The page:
World stocks fall on slumping German economy
Twenty world's leading economies are meeting in Moscow this weekend to take up a host of issue.
Bangkok: Disappointing news about Germany's economy sent world stock markets down on February 15 as investors turned their attention to a major economic conference this weekend. Britain's FTSE 100 fell 0.2 per cent to 6,318.14. Germany's DAX lost 0.3 per cent to 7,607.49 and France's CAC-40 shed less than 0.1 per cent to 3,668.30.
Wall Street also appeared headed for a day of losses, with Dow Jones industrial futures falling 0.2 per cent to 13,926. S&P 500 futures lost 0.2 per cent to 1,515.10.
Those drops came a day after Germany said its economy contracted a worse-than-expected 0.6 per cent in the last quarter of 2012 as recession deepened across the 17 European Union countries that use the euro. It was Germany's worst performance since early 2009, amid a global recession.
The worry for European policymakers is that output is declining beyond weaker, debt-laden economies like Greece and Spain. France, Europe's second-biggest economy, also suffered a drop in output.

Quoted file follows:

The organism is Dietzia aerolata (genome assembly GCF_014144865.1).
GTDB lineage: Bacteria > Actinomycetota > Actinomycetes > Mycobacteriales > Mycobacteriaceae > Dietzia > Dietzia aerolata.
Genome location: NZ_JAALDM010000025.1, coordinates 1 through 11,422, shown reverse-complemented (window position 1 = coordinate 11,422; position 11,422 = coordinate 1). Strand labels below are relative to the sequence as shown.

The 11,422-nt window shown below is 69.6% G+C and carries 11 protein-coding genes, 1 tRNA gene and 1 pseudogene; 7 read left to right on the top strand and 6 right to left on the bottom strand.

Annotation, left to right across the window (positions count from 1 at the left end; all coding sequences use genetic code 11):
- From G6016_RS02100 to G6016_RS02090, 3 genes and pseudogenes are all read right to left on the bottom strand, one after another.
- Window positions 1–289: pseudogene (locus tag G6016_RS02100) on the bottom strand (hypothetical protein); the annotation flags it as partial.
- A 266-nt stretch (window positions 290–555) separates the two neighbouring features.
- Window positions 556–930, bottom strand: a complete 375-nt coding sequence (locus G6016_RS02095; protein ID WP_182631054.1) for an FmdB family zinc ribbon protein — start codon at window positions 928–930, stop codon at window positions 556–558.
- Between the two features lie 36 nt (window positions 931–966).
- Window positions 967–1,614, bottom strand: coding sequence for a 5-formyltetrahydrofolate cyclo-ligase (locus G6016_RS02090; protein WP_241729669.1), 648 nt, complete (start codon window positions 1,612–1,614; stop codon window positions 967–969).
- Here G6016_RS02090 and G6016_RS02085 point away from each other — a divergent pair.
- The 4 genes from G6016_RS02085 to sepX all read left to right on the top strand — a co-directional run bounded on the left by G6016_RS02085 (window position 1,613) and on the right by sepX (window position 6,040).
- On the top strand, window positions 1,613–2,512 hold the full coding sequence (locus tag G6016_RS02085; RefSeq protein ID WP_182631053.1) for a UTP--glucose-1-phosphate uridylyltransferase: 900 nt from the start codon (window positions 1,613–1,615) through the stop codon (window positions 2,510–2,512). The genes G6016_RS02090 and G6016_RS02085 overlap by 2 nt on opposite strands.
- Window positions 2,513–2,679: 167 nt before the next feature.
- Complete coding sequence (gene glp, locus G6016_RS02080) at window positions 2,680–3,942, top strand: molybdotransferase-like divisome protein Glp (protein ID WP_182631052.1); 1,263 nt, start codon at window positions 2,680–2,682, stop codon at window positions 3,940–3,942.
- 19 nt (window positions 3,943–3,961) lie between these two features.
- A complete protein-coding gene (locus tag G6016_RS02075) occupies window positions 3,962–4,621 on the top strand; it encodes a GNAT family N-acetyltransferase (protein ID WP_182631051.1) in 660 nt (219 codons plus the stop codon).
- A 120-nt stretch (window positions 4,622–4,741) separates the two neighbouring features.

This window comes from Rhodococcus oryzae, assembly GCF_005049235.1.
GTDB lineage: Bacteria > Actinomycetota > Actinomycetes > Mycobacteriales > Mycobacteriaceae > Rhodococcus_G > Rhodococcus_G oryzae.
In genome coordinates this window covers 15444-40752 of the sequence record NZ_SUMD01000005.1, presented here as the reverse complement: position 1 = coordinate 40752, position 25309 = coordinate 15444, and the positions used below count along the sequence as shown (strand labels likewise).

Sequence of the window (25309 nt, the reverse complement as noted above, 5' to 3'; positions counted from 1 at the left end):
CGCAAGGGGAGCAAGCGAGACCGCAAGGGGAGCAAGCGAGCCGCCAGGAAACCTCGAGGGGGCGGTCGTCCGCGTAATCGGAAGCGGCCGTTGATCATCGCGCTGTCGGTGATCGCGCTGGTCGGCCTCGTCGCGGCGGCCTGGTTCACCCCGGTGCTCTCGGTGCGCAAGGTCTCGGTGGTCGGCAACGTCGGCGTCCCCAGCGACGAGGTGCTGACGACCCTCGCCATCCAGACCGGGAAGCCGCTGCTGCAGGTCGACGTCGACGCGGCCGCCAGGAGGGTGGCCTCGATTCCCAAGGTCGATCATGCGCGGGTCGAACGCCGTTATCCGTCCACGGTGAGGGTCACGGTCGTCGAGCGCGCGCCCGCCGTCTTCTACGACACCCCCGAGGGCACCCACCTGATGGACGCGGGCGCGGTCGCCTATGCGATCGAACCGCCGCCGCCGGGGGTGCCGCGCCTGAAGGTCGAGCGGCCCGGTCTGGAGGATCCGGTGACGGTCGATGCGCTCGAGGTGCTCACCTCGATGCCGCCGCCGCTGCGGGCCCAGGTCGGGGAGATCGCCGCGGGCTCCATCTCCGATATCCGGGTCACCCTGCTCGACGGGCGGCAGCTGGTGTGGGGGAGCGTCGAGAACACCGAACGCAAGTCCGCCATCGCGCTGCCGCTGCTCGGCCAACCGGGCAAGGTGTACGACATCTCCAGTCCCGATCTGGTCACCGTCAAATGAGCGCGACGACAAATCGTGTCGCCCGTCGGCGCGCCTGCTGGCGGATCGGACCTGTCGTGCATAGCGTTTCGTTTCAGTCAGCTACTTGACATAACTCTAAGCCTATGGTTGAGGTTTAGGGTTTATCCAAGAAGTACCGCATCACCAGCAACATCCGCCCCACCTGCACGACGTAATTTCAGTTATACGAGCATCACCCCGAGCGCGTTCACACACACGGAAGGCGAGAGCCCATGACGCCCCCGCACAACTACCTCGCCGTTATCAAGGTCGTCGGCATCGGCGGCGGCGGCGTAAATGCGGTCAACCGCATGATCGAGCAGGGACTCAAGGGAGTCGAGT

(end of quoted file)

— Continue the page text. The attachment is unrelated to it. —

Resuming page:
"A number of analysts have been making the case for quite some time now that the worst in Europe is probably behind us. However the steepness of the contractions ... appears to have given markets pause," said Michael Hewson of CMC Markets in an email commentary.
Finance ministers from 20 of the world's leading economies are meeting in Moscow this weekend to take up a host of issues, including concerns about a possible currency war.
Japan's new government has voiced a desire for a lower yen as a way to boost exports and its weak economy. But there are fears that more countries will seek to manipulate their currencies to gain trade advantages.
The slowdown in Europe was gloomy news for Asian countries, which depend on exports to the region to help drive their economies. Japan's Nikkei 225 index fell 1.2 per cent to close at 11,173.83. Hong Kong's Hang Seng added 0.1 per cent to 23,444.56. South Korea's Kospi rose 0.1 per cent